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Italy issues first Brexit residence cards to British nationals

The Italian government has started production of the long-awaited biometric residence cards for UK nationals living in Italy, with the first already delivered.

Italy issues first Brexit residence cards to British nationals
British nationals living in Italy collect their Brexit residence cards from the Questura in Milan. Photo: Beyond Brexit/Facebook

British residents have begun collecting their so-called carta di soggiorno after three months of confusion, with some of the first cards picked up in Milan this week.

The residence card, which proves the special status of Brits who were already living in Italy before Brexit, has been a source of frustration with reports of Brits not being able to access healthcare, renew work contracts and withdraw pensions without it – even though it is supposed to be optional.

While citizens’ rights campaigners have called for an urgent response to the problem, the new residence card is at least finally in production. 

READ ALSO: 

Amit Kothari and his daughter were among the first Brits to pick up theirs in Milan on Wednesday, announced campaign group Beyond Brexit.

“Finally, it’s a relief to have got our hands on the carta di soggiorno that, hopefully, will safeguard our rights in Italy after Brexit,” said Kothari, who first arrived in Italy when he was five months old.

He described his experience of going to the questura (police immigration office) as a third-country national as “tough”. “I hope that will be the end of it,” he added.

Other UK nationals are still no nearer to getting their hands on the long-awaited card. One Brit couldn’t take hers home with her after receiving an appointment to collect the ID card, Beyond Brexit reports. As there were errors in her personal details, she had to return it and is now waiting again.

“We strongly advise people to check the details on their cards very carefully when they go and collect them,” the group urged.

Brits in Italy have faced problems post-Brexit. Photo: Christian Lue/Unsplash

Other British residents are facing setbacks due to technical issues. Problems with taking fingerprints have slowed down obtaining the card for some, with reports of Brits returning to the questura up to three times to give their prints again.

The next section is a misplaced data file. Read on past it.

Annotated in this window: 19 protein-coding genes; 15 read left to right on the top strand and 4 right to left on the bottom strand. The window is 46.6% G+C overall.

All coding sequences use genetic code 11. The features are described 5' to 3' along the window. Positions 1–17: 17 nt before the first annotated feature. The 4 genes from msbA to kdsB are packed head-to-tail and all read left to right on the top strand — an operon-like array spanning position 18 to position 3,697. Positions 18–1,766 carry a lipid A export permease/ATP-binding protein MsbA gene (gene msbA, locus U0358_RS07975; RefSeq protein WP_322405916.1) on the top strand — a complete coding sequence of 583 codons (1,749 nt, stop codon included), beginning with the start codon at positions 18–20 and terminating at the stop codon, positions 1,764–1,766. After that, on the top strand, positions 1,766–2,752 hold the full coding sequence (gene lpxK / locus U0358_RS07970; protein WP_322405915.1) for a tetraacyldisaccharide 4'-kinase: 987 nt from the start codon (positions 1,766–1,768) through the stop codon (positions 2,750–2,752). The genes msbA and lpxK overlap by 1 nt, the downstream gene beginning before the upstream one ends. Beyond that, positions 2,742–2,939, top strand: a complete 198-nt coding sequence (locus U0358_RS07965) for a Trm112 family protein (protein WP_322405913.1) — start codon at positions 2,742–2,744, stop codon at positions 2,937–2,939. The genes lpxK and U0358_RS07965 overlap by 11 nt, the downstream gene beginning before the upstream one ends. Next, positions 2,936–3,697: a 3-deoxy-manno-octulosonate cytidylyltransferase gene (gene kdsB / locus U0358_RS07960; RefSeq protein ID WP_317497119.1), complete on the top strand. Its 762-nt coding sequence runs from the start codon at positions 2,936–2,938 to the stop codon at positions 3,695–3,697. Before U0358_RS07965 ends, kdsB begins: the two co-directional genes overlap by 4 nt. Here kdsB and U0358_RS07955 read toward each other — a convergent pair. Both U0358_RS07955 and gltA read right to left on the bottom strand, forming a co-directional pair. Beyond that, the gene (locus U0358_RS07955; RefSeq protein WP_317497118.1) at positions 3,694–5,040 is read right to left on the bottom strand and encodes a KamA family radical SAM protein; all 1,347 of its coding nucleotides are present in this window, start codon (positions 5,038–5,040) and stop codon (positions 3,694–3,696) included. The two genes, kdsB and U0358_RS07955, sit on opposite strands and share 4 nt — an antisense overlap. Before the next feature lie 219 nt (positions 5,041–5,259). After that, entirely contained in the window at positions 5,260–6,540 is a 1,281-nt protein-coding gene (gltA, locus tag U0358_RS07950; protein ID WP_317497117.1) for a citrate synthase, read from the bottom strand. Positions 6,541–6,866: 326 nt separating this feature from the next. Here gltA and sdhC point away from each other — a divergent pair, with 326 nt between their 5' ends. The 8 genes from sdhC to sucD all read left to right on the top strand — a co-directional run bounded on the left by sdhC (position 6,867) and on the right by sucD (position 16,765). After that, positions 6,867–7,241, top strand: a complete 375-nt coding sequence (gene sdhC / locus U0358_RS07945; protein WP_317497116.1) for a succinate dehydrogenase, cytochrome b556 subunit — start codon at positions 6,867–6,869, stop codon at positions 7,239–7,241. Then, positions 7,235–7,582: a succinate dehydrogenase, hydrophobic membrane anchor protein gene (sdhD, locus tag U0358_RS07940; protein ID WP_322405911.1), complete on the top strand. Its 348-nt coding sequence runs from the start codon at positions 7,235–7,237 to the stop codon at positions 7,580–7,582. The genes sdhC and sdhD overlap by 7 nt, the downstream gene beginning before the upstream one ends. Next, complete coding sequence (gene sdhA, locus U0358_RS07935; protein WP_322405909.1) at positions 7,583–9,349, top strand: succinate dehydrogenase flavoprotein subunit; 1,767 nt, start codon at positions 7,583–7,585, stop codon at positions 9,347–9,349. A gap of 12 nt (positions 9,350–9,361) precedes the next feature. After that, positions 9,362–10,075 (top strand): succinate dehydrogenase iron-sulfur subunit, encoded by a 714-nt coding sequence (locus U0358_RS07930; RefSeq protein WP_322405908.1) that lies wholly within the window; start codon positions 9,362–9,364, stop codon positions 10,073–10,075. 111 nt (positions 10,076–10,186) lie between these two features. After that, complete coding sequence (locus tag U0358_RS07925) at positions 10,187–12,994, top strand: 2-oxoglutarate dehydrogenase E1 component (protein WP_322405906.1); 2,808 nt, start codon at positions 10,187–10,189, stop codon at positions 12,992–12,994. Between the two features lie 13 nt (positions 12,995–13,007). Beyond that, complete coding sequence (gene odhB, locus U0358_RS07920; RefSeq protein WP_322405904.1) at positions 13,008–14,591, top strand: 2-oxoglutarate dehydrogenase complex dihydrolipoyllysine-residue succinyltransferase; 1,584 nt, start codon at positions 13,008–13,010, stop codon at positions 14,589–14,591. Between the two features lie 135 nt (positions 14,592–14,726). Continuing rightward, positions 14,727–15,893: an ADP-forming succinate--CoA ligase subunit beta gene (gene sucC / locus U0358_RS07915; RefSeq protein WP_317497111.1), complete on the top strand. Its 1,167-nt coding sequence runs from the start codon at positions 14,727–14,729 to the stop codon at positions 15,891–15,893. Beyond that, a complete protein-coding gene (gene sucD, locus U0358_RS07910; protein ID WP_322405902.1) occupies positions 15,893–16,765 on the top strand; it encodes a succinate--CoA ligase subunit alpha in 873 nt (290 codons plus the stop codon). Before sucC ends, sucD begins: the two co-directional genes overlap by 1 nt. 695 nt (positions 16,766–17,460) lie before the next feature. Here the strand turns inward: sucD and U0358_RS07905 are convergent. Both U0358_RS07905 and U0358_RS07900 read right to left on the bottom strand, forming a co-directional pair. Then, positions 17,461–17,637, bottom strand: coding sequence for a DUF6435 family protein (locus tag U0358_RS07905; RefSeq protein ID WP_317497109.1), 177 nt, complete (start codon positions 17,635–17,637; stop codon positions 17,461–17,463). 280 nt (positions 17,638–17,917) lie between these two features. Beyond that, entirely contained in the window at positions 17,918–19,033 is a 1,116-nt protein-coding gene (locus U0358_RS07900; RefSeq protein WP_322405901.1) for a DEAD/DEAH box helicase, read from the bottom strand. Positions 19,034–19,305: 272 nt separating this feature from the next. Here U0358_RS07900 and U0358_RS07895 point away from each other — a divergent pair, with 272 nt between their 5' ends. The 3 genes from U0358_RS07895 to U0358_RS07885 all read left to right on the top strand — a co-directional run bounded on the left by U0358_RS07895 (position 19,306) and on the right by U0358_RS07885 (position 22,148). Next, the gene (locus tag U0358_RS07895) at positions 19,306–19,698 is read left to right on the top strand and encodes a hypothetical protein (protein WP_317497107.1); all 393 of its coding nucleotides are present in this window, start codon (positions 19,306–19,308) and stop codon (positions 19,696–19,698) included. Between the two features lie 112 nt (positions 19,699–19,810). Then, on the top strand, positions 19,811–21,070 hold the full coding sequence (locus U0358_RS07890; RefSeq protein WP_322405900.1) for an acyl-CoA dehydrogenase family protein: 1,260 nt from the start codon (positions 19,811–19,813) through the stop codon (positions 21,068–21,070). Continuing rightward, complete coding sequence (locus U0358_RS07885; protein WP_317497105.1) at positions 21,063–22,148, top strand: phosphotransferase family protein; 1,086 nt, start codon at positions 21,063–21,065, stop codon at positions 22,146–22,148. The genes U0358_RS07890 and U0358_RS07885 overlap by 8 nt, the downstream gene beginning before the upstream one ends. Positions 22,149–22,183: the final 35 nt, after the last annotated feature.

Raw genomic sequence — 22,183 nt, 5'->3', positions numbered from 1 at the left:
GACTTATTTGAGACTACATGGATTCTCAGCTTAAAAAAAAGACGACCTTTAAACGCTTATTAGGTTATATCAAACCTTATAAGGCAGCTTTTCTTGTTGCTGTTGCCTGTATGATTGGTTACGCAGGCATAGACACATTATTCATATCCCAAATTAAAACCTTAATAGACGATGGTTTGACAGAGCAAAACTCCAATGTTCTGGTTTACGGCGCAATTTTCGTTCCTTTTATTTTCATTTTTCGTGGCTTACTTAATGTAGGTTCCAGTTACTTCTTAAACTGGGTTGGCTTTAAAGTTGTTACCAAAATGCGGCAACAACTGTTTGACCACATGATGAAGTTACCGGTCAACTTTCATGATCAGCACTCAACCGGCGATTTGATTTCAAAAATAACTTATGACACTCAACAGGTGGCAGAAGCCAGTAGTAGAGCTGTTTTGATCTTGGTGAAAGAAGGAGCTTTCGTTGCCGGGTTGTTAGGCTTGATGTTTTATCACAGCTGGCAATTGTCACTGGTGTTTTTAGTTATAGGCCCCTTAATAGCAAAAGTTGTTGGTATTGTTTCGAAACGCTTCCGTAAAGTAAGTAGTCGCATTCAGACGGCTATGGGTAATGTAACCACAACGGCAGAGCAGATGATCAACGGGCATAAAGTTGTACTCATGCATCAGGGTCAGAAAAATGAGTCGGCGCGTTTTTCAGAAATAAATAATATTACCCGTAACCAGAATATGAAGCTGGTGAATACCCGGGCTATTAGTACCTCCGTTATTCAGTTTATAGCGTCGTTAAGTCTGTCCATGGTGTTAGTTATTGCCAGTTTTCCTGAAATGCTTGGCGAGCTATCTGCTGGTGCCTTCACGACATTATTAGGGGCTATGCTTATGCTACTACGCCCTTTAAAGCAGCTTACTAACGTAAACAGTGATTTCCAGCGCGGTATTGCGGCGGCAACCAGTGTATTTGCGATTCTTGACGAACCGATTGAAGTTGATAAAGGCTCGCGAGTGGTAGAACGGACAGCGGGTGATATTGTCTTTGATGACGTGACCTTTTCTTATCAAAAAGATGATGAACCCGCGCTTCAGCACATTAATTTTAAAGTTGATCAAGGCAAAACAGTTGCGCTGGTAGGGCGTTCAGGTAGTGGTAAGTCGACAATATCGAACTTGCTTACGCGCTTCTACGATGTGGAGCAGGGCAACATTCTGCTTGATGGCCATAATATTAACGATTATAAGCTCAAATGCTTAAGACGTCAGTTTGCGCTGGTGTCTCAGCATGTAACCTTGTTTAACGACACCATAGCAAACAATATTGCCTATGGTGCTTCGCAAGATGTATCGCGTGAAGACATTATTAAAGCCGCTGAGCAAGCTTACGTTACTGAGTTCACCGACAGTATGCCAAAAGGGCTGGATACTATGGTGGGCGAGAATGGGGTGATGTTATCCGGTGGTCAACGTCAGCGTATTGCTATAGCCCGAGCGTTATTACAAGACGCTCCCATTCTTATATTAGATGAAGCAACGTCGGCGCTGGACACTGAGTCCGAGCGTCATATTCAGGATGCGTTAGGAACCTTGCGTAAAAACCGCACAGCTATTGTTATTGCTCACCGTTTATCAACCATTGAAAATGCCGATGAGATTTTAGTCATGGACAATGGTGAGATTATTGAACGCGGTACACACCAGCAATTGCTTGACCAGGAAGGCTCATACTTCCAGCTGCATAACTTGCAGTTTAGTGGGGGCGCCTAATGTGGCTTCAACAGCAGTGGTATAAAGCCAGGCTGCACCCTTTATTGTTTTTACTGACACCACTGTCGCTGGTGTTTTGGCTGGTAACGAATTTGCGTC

It seems that this is a snag for those whose fingerprints are ‘worn down’ and can’t be read by the machines as easily.

One member of Beyond Brexit’s Facebook group wrote: “I had to go back to the Questura in Bergamo to redo my fingerprints. I just checked my hands and they (the fingerprints) do seem to have largely disappeared over the years.”

EXPLAINED: What are the different documents Italy’s British residents need after Brexit?

Italian authorities introduced the new Brexit residence card as a simple way of proving the rights of British nationals living in Italy post-Brexit. It’s valid for those who registered for residency before the end of the Brexit transition period on December 31st 2020.

The new card is still not mandatory, but getting one continues to be highly recommended.

People who have already applied can check on the status of their new card by going to the Italian state police’s immigration website here and entering the ten-digit case number (numero di pratica) written on the official receipt they received after making their application.

Further information on the biometric card can be found on the UK government’s website here.

If you need help applying, you can contact the International Organisation for Migration by emailing [email protected] or calling 800 684 884.

Anyone who faces difficulties in accessing services in Italy is advised to contact the British Embassy via their Living in Italy website. You can also find more information on the British in Italy website and Beyond Brexit page.

Member comments

  1. I am amazed at the problems in applying for the biometric are.
    I initially had to get a new British Passport as mine was due for renewal, on its receipt I collected all the other information which took about an hour, established a pec address which took a day, ans sent the documents on a Friday, expecting to hear nothing for several weeks. The following Tuesday I was contacted buy the immigration Department and in English asked to report for an interview on Wednesday or Thursday at any time. On arrival I asked for the lady concerned, was immediately moved to the front of the queue, interviewed had my finger prints taken all within 10 mins.
    I was then warned that the card would take some time to arrive probably in 6 weeks, that was a month ago.
    I don’t think I have ever had any problems with getting a health card or residency in the past, in fact when I arrived 4 years ago all residency requirement were completed in 24 hours and the health card issued.
    I’ve always been extremely please with the service received by the majority of the government departments.

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BREXIT

Frustration grows as UK driving licence holders in Italy wait in limbo